Prime Minister Narendra Modi’s announcement on November 8 to withdraw currency notes of denomination 500 and 1000 and the issue of new notes worth Rs 2000 and Rs 500 clearly left the country in a shock from which it will take a while to recover. While analysts have poured in both criticism and admiration for the government’s move, both sides do agree on the historic nature of the announcement. However, currency reforms like these are not exactly new. Since the Republic of India took birth and even before, paper currency in the subcontinent had been periodically transformed to reflect the needs of the time.
Paper currency in India came into existence with the entry of European entrepreneurs and particularly so with the establishment of financial institutions like the General Bank of Bengal and Bihar, the Bank of Hindoostan and the Bank of Bengal. Before paper currency, coinage was the normal form of currency and their nature differed from region to region within India.
Be it coinage or paper, the nature and form of the currency is a lot more than just a commodity used in exchange of goods and services. While purchasing power is definitely the foremost role played by currencies, governments have, for centuries spent a large amount of time and resources in the production of currency in a way that can best serve as the representation of regional and later national pride and interests. Historians in fact use currency as an important source for the understanding of historical processes.
Before independence, the British government issued currency notes for India. The princely states continued using individual currencies of their own, majority of which were coins. While initially the presidency banks were entrusted with the responsibility of producing paper currency across the British Indian domains, the duty was later transferred to the Mint masters, the Accountant Generals and the Controller of Currency.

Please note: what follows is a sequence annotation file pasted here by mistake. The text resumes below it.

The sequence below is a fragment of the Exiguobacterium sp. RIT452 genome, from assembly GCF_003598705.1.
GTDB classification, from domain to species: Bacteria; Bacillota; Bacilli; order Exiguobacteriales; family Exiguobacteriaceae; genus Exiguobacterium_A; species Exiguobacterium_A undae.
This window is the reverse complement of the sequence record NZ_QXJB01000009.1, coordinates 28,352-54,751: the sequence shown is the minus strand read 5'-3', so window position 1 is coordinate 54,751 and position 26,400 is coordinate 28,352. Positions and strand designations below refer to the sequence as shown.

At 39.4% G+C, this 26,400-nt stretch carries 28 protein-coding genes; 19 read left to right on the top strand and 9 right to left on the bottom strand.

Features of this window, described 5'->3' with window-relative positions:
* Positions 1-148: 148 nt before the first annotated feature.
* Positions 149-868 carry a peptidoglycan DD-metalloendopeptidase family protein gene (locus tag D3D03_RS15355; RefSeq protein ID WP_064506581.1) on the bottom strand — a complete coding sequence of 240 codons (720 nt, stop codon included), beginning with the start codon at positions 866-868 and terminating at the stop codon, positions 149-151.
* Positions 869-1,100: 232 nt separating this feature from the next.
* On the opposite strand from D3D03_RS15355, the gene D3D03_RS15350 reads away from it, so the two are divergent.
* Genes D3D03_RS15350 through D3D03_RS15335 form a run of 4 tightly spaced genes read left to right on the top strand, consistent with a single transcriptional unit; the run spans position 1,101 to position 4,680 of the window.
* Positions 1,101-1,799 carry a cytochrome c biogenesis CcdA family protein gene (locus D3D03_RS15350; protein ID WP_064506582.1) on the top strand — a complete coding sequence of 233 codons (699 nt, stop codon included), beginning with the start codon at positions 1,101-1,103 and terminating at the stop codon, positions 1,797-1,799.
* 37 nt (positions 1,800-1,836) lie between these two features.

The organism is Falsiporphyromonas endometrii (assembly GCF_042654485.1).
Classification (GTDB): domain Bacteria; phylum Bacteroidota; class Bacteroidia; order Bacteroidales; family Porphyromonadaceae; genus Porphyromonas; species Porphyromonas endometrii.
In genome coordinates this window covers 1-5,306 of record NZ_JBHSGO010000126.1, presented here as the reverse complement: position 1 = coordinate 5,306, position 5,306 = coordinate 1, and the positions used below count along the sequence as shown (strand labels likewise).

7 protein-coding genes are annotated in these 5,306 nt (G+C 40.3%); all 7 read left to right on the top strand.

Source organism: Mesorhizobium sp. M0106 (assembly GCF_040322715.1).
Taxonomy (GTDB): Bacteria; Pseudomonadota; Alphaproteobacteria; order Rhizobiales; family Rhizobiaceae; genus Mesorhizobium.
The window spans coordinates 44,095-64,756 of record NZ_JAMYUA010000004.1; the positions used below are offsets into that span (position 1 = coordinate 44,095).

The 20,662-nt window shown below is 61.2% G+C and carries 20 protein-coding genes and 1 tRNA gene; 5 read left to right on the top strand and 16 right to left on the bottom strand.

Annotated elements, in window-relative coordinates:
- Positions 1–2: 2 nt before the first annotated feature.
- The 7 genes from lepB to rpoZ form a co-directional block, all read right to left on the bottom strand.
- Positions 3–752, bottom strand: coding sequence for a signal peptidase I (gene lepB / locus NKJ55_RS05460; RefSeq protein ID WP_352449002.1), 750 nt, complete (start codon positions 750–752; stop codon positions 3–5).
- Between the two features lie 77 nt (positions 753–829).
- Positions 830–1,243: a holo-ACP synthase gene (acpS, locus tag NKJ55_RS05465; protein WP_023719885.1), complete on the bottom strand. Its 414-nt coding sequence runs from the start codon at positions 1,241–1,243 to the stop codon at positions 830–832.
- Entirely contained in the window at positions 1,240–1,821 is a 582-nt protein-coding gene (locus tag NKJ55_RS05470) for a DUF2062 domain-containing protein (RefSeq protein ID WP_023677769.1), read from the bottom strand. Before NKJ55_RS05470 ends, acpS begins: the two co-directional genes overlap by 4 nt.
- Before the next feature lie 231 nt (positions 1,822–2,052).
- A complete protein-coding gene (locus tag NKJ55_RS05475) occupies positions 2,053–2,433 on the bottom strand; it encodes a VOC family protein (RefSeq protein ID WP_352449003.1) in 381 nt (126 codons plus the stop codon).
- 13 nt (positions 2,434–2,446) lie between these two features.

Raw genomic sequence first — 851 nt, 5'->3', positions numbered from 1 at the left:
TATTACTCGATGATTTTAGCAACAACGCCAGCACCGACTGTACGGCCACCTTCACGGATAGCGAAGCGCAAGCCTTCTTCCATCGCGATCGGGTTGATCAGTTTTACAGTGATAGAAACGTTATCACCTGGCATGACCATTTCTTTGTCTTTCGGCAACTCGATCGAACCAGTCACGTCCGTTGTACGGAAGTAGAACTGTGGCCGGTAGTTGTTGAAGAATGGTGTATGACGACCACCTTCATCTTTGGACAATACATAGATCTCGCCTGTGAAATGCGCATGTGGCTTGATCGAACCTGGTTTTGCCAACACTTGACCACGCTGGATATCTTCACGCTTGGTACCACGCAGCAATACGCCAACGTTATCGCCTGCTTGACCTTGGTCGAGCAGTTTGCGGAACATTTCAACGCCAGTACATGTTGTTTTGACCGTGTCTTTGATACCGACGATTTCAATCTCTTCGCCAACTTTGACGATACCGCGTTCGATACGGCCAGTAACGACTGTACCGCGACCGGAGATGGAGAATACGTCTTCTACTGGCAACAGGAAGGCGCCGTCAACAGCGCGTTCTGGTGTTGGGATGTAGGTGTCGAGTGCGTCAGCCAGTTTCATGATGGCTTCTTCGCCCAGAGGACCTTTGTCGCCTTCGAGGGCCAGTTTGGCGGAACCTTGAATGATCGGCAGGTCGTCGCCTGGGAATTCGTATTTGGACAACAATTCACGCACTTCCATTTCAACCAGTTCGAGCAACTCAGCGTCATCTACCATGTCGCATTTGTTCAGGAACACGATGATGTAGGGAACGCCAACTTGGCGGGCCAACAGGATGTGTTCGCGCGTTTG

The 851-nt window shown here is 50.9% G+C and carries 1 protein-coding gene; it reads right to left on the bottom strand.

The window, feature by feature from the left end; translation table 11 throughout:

The first set of notes issued by the British government were the Victoria portrait series of denominations 10, 20, 50, 100 and 1000.
In response to several cases of forgeries, the Victoria series were withdrawn in 1867 and in its place were issued currencies on moulded paper with language panels carrying languages of the regions in which they were circulated. These were called the underprint series.
The exigencies of the First World War made it necessary to issue new notes of smaller denominations. These notes were further replaced in 1923 with new notes carrying the portrait of King George V. The King’s portrait continued to be used on all notes issued by the British government in India till the country’s Independence.
The Republic of India
The birth of the Republic of India made it necessary for the newly formed government to issue currencies that can wipe out the hitherto superiority of the British empire and imprint upon monetary matters the mark of Indian freedom. Therefore the portrait of King George V was removed and symbols of independent India were printed on the new notes.
The Rupee 1 note was issued in 1949 which carried the emblem of the Lion Capital in Sarnath.
New notes were introduced in 1953 which carried texts in Hindi and had images of iconic architectural pieces in India like the Tanjore temple and the Gateway of India.
Economic constraints of the 1960s led to the issue of smaller notes. From now and later again in the early 1970s, the portrait of Mahatma Gandhi was printed on the new notes.
A new Mahatma Gandhi series notes were introduced once again in 1996 with newer security features. Gandhi continues to be printed on all notes of the Indian currency including the most recent introduction of Rs 2000 and Rs 500.
The last time old currencies were withdrawn in India was in 1978 when notes of Rs 1,000, Rs 5,000 and Rs 10,000 were removed and before that in 1946 when the British government withdrew higher denomination notes in the aftermath of the Second World War.